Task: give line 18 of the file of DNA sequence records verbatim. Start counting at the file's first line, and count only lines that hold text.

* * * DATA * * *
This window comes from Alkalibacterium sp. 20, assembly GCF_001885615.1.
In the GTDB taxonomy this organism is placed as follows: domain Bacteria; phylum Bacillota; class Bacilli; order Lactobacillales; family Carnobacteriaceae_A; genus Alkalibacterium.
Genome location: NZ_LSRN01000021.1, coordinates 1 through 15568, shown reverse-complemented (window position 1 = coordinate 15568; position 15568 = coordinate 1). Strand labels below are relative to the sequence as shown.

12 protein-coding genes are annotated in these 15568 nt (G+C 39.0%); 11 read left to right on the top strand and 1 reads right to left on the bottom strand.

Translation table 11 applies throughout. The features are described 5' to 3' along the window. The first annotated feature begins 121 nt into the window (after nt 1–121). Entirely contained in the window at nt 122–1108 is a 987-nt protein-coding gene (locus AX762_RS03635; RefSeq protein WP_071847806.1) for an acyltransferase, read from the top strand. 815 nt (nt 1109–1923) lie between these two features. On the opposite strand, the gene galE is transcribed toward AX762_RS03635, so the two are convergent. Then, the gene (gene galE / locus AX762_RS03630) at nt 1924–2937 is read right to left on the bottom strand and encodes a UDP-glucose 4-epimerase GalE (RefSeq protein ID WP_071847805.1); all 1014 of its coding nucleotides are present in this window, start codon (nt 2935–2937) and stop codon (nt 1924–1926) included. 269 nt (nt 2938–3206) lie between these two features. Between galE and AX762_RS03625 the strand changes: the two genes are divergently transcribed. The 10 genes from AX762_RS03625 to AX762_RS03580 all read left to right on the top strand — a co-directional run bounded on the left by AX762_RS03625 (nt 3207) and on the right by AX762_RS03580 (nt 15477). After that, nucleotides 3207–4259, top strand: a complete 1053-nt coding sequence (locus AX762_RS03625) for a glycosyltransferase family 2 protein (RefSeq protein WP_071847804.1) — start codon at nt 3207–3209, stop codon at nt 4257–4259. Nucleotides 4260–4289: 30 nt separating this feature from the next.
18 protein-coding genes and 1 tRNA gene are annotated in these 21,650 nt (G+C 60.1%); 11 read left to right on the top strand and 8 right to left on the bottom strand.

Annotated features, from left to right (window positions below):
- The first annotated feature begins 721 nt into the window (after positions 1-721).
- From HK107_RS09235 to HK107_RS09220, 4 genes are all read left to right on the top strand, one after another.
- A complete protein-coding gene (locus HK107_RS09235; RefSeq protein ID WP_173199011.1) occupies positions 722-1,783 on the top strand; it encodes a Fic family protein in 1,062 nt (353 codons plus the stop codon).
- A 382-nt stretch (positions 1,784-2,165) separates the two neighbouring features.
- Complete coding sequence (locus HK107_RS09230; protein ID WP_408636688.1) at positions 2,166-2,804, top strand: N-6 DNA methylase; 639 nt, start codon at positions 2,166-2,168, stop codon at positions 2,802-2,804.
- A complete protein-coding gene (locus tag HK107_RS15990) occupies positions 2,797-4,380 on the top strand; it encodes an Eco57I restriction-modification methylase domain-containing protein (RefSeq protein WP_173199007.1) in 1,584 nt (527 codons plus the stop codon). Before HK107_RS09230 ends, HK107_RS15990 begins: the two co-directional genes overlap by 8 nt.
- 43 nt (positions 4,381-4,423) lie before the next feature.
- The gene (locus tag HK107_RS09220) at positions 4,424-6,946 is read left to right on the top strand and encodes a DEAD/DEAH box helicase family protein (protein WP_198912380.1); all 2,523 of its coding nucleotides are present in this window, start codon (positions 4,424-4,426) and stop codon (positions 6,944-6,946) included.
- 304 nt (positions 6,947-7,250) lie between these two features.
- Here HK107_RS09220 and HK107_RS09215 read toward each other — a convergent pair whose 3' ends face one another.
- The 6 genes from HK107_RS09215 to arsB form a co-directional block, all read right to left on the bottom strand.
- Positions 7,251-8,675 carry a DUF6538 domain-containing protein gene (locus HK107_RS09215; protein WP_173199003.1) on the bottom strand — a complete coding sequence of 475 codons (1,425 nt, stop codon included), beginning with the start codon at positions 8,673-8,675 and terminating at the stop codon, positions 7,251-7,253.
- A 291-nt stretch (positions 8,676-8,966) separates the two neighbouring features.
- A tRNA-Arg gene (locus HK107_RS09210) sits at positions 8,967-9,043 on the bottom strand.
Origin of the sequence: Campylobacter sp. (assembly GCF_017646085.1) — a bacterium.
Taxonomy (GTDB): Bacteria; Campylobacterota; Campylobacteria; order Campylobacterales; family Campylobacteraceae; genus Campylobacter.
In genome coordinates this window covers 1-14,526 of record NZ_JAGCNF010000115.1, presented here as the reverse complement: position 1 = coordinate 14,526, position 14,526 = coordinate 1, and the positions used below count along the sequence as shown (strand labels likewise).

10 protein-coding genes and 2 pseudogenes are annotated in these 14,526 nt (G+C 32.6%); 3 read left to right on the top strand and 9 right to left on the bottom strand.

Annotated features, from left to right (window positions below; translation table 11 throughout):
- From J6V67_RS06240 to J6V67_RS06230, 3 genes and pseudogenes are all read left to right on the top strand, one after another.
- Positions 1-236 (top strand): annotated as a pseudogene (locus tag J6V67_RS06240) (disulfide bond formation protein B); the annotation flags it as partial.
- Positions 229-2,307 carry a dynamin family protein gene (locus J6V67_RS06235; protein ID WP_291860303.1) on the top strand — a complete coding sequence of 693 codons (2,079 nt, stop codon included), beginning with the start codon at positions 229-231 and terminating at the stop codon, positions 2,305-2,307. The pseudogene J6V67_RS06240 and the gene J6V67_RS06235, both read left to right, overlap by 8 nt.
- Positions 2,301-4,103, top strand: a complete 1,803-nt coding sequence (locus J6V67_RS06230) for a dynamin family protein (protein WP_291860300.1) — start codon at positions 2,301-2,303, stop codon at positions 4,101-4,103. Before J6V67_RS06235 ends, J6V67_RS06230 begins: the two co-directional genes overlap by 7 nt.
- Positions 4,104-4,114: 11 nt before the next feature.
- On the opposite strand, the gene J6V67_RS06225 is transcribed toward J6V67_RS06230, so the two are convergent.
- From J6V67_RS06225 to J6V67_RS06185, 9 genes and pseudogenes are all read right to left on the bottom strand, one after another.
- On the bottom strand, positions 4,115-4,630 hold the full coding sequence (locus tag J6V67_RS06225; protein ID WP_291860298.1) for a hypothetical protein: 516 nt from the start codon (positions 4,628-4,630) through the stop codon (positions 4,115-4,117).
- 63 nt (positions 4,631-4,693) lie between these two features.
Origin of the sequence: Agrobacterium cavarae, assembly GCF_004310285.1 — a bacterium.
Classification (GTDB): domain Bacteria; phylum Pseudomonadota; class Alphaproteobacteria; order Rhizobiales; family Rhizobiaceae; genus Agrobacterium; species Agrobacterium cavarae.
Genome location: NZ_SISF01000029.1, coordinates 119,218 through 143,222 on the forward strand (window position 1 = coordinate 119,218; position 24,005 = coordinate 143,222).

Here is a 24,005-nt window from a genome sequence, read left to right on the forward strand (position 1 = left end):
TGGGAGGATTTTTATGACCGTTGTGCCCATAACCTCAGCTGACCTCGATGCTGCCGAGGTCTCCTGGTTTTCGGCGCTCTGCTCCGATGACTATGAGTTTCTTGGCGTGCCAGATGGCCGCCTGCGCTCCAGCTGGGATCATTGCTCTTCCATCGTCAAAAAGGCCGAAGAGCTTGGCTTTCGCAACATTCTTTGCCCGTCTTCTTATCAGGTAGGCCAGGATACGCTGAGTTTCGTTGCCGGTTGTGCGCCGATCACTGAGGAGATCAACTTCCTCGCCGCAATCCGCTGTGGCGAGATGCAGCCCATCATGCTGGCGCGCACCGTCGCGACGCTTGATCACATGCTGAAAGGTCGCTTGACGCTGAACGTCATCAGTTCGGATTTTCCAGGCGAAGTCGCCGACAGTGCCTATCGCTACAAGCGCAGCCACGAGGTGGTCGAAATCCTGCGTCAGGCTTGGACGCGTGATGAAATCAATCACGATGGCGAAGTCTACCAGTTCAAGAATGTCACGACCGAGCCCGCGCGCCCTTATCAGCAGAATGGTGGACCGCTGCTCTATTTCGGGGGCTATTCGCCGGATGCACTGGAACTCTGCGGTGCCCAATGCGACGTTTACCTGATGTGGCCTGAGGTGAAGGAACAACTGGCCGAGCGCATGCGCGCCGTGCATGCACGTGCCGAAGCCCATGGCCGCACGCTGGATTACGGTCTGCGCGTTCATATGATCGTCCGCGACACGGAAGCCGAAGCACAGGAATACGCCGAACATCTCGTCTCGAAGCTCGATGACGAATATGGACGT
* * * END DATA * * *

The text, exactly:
- The 6 genes from HK107_RS09215 to arsB form a co-directional block, all read right to left on the bottom strand.